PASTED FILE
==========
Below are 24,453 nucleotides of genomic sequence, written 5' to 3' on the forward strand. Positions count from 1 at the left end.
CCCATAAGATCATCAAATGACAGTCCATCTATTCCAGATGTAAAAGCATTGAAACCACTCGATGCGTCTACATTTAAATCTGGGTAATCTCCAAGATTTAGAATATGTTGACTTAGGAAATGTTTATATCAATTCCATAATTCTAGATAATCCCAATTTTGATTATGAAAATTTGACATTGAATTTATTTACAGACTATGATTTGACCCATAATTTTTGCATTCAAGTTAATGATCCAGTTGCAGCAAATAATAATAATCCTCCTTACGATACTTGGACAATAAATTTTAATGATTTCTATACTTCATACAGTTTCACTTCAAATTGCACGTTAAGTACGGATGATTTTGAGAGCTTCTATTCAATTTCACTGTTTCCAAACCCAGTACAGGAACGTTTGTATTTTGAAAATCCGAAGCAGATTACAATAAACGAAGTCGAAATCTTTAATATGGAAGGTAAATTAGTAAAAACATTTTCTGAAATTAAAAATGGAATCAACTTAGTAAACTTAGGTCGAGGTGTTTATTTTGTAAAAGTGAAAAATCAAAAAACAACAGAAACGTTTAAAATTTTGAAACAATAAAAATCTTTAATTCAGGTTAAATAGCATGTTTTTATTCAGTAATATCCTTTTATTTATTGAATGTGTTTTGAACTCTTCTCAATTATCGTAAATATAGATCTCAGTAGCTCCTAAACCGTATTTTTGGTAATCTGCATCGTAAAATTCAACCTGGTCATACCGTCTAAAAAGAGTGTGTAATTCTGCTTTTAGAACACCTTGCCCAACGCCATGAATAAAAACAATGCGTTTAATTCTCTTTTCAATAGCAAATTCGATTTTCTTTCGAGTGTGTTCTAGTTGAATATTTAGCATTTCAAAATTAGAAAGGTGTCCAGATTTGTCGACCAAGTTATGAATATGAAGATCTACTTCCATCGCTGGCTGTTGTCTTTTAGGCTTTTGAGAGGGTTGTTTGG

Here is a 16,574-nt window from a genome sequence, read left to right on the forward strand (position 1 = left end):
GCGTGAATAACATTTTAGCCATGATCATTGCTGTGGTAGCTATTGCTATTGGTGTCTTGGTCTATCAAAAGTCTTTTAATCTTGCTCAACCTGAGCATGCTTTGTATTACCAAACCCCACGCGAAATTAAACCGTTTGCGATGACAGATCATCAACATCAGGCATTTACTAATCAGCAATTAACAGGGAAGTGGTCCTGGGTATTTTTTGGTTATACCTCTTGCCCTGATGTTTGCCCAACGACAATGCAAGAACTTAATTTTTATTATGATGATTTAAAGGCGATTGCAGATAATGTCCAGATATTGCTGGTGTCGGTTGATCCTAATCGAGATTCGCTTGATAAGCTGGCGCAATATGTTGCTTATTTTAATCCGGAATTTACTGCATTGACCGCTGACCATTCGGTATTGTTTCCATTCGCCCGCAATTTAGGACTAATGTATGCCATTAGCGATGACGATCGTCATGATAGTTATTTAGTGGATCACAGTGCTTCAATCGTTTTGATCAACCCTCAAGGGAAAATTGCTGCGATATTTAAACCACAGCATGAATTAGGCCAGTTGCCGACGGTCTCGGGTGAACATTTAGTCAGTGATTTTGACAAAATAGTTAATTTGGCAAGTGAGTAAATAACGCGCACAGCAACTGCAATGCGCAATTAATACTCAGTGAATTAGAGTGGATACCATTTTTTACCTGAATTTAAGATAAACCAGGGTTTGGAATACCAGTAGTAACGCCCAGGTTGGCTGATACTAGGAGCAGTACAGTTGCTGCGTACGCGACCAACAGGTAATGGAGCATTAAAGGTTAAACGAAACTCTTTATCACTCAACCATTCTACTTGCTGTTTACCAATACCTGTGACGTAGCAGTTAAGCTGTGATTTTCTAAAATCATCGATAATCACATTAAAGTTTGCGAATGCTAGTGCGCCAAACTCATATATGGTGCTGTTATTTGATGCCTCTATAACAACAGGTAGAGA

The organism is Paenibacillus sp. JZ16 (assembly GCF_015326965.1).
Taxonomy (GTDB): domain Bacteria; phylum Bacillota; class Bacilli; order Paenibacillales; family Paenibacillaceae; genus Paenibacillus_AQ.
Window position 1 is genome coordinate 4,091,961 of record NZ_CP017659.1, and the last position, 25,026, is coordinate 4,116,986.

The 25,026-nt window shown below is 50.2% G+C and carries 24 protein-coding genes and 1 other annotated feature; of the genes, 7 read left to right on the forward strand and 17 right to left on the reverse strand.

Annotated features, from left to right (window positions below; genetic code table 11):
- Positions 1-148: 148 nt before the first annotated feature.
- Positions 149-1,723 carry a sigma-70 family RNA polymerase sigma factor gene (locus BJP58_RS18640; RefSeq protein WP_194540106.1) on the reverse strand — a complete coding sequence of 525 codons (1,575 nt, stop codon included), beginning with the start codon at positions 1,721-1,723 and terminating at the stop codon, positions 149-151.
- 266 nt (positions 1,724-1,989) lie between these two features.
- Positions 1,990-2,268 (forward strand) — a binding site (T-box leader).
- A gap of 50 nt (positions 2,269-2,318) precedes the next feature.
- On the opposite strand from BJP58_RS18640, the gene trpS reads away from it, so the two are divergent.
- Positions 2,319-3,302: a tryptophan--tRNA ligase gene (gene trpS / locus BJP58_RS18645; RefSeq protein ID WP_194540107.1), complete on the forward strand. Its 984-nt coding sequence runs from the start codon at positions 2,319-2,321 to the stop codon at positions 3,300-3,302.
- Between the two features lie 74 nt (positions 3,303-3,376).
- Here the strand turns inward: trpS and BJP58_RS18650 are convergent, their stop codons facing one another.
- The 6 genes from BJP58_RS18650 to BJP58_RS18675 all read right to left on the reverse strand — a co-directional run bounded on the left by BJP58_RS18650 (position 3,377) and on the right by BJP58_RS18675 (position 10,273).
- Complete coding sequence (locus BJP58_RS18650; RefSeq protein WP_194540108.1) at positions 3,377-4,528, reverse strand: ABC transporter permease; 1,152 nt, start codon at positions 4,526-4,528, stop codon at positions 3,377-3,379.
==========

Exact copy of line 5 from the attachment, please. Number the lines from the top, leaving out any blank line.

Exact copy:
The organism is Paenibacillus sp. JZ16 (assembly GCF_015326965.1).